I've been a big fan of designer Jackie Fraser-Swan's Emerson collection since I attended her Lincoln Center debut a few seasons back. I've also been a huge fan of Kork-Ease since high school, when I wore my Ava's (which we called Buffalo Sandals, for reasons I've never understood) til they fell off my feet. So I was beyond thrilled when Fraser-Swan collaborated with Kork-Ease for Emerson's spring 2013 outing, sending a trio of black-and-white beauties down the runway, which acted as a perfect counterpart to the collection's strong, graphic silhouettes. I was less thrilled to learn these covetable kicks were runway-only (cue sad face) but I wanted to share them with you anyway, since they're just so damn cool. (And maybe the parties involved will rethink their decision and release these styles for next season? Pretty please?) In the meantime, you can content yourself with off-the-rack versions of the styles shown at Emerson (Bette and Hailey, respectively). Or follow my lead and go old-school with the original Ava, which is the perfect blend of form and function and will see you through summer in style (knee-highs optional).
The Label:Fleur du Mal Based In: New York City Designed By: Jennifer Zuccarini, the social media loving co-founder of kinky-chic luxury lingerie line Kiki de Montparnasse and former design director of Victoria's Secret, who launched Fleur du Mal in late fall of last year as an online-only proposition. "We launched just five weeks ago," the Toronto-born, FIT-trained designer told TFI's Lauren David Peden just before the holidays. "I started working on the concept last year. The idea was to create a brand that evokes desire. When I discovered the name Fleur du Mal ("flower of evil"), it really represented a dichotomy I'm always drawn to—beauty with a bit of a dark side. The story behind Baudelaire is also very intriguing, we were using the theme "love hurts" for our campaign—a reference to his poetry. I see the brand as hopefully developing a culture and encompassing everything from music to art and design." To this end, many of the non-fashion items featured in the site's editorial images (from books and artwork to rugs and furniture) are also shoppable via the click of a mouse for a truly immersive online experience. Looks Like: Chic, strong, provocative and feminine, Fleur du Mal ranges from seductive underpinnings to sleekly sensual ready-to-wear (heavy on the leather, chiffon and peek-a-boo details), designed, says Zuccarini, for "women and the men who love them" (wink, wink). Spring 2013 was loosely inspired by the Seventies cult film, Death Race 2000, which showcased what the designer calls "crazy-sexy Seventies silhouettes, floral appliqués and women in helmets." The resulting collection blends all of the above (sexy bodysuits, satin tie-back panties, lacy balconette bras, leather-bodice dresses and chiffon panel t-shirts), sans the helmets. Zuccarini collaborated with the venerable Paris corset makers, Cadolle, for spring and has a few similar tricks up her sheery lacy sleeve for upcoming seasons. Sold At: Fleur du Mal ranges from $45 - $350 for lingerie and $195 - $2,500 for collection and is available exclusively at Fleur du Mal's website.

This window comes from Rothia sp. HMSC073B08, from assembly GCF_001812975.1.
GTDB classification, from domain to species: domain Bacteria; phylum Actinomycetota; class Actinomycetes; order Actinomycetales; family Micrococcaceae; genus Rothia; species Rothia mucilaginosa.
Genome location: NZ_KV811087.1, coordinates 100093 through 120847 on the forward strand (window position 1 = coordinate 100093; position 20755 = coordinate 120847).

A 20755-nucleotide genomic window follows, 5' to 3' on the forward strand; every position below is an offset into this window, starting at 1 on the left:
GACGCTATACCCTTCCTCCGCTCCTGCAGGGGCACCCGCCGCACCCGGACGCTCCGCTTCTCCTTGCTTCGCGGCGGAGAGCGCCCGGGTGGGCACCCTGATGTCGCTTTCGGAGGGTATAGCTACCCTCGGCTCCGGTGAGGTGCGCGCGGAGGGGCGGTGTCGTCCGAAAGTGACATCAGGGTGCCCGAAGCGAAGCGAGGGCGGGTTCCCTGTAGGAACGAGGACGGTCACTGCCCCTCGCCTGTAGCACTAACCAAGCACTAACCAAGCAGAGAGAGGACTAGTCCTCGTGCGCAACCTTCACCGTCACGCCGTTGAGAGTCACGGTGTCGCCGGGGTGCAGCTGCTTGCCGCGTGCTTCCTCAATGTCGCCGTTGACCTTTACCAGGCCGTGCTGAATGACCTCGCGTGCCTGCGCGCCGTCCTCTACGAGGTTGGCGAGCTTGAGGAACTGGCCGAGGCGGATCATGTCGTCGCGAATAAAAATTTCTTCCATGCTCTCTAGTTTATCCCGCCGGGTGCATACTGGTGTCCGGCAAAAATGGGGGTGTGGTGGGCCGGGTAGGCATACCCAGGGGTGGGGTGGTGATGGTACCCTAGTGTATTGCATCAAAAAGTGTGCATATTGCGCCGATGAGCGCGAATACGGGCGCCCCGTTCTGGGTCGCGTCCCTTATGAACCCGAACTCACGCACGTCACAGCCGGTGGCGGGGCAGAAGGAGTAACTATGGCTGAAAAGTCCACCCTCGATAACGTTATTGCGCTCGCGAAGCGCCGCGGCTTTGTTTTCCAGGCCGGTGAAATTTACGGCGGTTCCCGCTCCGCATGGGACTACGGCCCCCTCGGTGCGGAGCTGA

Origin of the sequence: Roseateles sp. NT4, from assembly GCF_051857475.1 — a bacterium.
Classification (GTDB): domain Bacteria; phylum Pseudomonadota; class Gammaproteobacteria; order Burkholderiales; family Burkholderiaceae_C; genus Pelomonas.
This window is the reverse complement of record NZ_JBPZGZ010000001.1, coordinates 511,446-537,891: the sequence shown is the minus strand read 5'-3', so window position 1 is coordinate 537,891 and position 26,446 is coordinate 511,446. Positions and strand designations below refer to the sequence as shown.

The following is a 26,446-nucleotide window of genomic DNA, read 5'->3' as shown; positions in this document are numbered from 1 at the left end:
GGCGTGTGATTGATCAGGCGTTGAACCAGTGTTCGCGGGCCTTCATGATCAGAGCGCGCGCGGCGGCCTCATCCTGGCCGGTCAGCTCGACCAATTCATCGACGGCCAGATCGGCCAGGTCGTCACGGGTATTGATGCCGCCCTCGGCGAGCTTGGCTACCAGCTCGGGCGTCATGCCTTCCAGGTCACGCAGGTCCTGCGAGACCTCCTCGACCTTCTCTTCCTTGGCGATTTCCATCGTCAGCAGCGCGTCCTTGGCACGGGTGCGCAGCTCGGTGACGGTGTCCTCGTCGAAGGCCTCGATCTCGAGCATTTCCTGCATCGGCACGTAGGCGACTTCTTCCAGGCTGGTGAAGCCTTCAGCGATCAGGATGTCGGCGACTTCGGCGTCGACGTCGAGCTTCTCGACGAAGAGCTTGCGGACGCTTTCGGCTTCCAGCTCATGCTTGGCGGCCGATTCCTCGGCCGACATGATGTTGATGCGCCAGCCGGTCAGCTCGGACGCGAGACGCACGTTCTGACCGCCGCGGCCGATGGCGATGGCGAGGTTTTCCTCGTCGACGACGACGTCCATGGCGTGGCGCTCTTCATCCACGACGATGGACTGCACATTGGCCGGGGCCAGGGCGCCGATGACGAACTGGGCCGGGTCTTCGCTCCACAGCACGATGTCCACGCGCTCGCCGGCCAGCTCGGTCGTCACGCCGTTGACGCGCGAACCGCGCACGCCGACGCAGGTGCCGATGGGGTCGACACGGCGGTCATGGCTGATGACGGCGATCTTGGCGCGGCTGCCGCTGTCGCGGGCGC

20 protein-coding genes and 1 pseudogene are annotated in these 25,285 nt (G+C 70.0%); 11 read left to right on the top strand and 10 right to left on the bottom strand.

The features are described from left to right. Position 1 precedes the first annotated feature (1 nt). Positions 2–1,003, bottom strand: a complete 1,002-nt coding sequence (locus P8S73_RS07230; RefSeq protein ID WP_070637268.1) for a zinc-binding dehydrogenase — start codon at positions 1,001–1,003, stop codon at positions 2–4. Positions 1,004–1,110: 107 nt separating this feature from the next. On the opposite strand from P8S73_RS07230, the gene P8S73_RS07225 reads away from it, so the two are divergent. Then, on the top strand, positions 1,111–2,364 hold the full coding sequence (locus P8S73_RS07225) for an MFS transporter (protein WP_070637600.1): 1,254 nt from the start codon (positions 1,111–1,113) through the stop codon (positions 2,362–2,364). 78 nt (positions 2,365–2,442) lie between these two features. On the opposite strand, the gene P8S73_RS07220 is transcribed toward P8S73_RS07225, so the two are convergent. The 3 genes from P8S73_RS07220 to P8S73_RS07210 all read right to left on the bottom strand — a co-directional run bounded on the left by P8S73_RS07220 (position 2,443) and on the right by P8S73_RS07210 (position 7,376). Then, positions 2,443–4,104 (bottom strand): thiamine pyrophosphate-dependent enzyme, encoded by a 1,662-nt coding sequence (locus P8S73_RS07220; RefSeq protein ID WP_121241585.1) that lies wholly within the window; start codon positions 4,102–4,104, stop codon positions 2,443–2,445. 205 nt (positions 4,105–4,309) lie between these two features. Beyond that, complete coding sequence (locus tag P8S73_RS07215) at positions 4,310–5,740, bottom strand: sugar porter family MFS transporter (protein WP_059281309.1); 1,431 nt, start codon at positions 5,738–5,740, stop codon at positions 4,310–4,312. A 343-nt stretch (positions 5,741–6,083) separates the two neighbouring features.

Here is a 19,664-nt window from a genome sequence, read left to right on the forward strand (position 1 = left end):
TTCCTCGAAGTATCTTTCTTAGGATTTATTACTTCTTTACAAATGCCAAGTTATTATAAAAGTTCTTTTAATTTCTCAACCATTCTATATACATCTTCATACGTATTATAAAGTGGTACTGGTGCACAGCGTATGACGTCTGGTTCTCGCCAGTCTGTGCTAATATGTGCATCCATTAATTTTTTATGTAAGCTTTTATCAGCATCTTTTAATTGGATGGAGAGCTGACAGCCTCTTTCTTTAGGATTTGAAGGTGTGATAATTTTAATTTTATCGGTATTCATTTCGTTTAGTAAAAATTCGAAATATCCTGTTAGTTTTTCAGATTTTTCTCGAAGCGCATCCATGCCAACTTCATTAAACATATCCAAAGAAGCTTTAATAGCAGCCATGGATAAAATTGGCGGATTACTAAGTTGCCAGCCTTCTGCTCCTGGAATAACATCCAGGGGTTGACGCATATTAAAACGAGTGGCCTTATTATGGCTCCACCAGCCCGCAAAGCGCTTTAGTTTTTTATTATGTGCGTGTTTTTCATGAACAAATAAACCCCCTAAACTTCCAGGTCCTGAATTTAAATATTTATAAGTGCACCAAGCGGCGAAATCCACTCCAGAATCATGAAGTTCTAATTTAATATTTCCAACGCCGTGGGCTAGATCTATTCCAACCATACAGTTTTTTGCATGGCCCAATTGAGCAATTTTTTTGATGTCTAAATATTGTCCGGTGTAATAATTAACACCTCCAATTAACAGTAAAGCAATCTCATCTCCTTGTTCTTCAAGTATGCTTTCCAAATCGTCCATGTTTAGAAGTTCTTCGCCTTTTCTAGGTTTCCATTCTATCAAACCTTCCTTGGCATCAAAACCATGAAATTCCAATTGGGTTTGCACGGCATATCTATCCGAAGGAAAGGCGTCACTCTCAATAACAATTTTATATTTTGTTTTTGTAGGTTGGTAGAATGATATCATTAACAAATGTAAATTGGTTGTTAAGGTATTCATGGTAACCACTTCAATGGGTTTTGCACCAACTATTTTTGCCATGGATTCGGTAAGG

So after two fashion-and-fun-filled years, my partnership with Rue La La's The (Style) Guide blog has officially come to an end with this final post on Polly Mellen's talk with Fern Mallis at 92Y, which I attended just before the holidays. Thanks to all my Rue peeps, past and present, for making our collaboration so enjoyable.
I've been partial to Moleskine notebooks since I began my career as a journalist more than two decades ago. But that changed the day I received a Working Class Studio journal from the good folks at shopSCAD. Created by artists from the Savannah College of Art and Design using soy ink on post-consumer waste recycled paper, these colorful lined notebooks are the perfect—and perfectly chic—companion, whether I'm interviewing designers, covering New York Fashion Week or jotting down notes for my Great American Novel (hey, a girl can dream, can't she?). They're about twice the size of the pocket Moleskine and feature a similar elastic band to keep them closed when tossed into the darkest recesses of my bag. But what I really love is that they cost just $10 bucks and boast a variety of graphic print covers, so I can change my notebook seasonally, as I do my wardrobe. And that's about as stylish as it gets.